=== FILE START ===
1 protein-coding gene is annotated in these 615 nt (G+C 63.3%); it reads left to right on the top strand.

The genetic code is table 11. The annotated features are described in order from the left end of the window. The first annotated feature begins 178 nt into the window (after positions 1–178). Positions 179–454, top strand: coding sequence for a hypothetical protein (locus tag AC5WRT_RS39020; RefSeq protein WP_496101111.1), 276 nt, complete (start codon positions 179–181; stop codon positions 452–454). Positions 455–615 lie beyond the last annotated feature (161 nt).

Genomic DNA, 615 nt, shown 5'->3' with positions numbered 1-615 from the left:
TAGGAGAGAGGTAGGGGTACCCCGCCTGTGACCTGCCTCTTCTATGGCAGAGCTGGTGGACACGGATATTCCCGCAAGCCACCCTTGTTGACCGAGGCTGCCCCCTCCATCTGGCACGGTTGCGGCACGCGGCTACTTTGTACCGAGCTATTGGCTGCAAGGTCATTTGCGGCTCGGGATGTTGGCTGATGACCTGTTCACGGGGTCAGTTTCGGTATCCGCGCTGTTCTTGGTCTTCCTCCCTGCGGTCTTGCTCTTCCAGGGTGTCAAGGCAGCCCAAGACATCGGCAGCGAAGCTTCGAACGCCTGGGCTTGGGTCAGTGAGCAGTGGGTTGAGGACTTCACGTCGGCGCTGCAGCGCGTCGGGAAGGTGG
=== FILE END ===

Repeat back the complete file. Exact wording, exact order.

1 protein-coding gene is annotated in these 615 nt (G+C 63.3%); it reads left to right on the top strand.

The genetic code is table 11. The annotated features are described in order from the left end of the window. The first annotated feature begins 178 nt into the window (after positions 1–178). Positions 179–454, top strand: coding sequence for a hypothetical protein (locus tag AC5WRT_RS39020; RefSeq protein WP_496101111.1), 276 nt, complete (start codon positions 179–181; stop codon positions 452–454). Positions 455–615 lie beyond the last annotated feature (161 nt).

Genomic DNA, 615 nt, shown 5'->3' with positions numbered 1-615 from the left:
TAGGAGAGAGGTAGGGGTACCCCGCCTGTGACCTGCCTCTTCTATGGCAGAGCTGGTGGACACGGATATTCCCGCAAGCCACCCTTGTTGACCGAGGCTGCCCCCTCCATCTGGCACGGTTGCGGCACGCGGCTACTTTGTACCGAGCTATTGGCTGCAAGGTCATTTGCGGCTCGGGATGTTGGCTGATGACCTGTTCACGGGGTCAGTTTCGGTATCCGCGCTGTTCTTGGTCTTCCTCCCTGCGGTCTTGCTCTTCCAGGGTGTCAAGGCAGCCCAAGACATCGGCAGCGAAGCTTCGAACGCCTGGGCTTGGGTCAGTGAGCAGTGGGTTGAGGACTTCACGTCGGCGCTGCAGCGCGTCGGGAAGGTGG